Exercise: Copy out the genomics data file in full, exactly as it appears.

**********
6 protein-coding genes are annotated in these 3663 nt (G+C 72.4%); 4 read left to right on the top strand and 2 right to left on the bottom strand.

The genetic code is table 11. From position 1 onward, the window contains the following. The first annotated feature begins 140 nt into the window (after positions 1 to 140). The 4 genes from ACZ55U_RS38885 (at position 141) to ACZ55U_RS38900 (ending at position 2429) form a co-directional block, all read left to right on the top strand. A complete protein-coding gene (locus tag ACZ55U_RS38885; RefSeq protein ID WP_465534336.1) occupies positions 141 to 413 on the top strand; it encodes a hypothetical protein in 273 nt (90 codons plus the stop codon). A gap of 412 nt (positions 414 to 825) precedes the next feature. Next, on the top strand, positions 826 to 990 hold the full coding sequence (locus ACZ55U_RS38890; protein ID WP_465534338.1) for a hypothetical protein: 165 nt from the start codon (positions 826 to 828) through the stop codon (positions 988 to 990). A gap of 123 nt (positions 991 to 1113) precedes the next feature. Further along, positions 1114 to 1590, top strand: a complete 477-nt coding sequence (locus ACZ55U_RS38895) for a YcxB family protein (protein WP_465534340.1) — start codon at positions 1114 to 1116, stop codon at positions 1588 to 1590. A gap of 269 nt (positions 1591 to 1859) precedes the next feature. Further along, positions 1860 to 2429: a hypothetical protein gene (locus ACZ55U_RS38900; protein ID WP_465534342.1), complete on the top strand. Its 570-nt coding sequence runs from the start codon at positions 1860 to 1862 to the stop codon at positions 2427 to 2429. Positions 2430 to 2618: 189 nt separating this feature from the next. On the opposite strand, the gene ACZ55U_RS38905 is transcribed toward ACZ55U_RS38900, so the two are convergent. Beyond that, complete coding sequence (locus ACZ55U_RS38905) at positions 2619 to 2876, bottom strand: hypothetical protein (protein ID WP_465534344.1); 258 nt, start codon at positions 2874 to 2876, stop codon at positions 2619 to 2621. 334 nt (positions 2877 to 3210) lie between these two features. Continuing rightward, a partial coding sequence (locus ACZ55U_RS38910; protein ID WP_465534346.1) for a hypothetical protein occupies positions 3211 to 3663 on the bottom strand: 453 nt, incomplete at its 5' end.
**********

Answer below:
6 protein-coding genes are annotated in these 3663 nt (G+C 72.4%); 4 read left to right on the top strand and 2 right to left on the bottom strand.

The genetic code is table 11. From position 1 onward, the window contains the following. The first annotated feature begins 140 nt into the window (after positions 1 to 140). The 4 genes from ACZ55U_RS38885 (at position 141) to ACZ55U_RS38900 (ending at position 2429) form a co-directional block, all read left to right on the top strand. A complete protein-coding gene (locus tag ACZ55U_RS38885; RefSeq protein ID WP_465534336.1) occupies positions 141 to 413 on the top strand; it encodes a hypothetical protein in 273 nt (90 codons plus the stop codon). A gap of 412 nt (positions 414 to 825) precedes the next feature. Next, on the top strand, positions 826 to 990 hold the full coding sequence (locus ACZ55U_RS38890; protein ID WP_465534338.1) for a hypothetical protein: 165 nt from the start codon (positions 826 to 828) through the stop codon (positions 988 to 990). A gap of 123 nt (positions 991 to 1113) precedes the next feature. Further along, positions 1114 to 1590, top strand: a complete 477-nt coding sequence (locus ACZ55U_RS38895) for a YcxB family protein (protein WP_465534340.1) — start codon at positions 1114 to 1116, stop codon at positions 1588 to 1590. A gap of 269 nt (positions 1591 to 1859) precedes the next feature. Further along, positions 1860 to 2429: a hypothetical protein gene (locus ACZ55U_RS38900; protein ID WP_465534342.1), complete on the top strand. Its 570-nt coding sequence runs from the start codon at positions 1860 to 1862 to the stop codon at positions 2427 to 2429. Positions 2430 to 2618: 189 nt separating this feature from the next. On the opposite strand, the gene ACZ55U_RS38905 is transcribed toward ACZ55U_RS38900, so the two are convergent. Beyond that, complete coding sequence (locus ACZ55U_RS38905) at positions 2619 to 2876, bottom strand: hypothetical protein (protein ID WP_465534344.1); 258 nt, start codon at positions 2874 to 2876, stop codon at positions 2619 to 2621. 334 nt (positions 2877 to 3210) lie between these two features. Continuing rightward, a partial coding sequence (locus ACZ55U_RS38910; protein ID WP_465534346.1) for a hypothetical protein occupies positions 3211 to 3663 on the bottom strand: 453 nt, incomplete at its 5' end.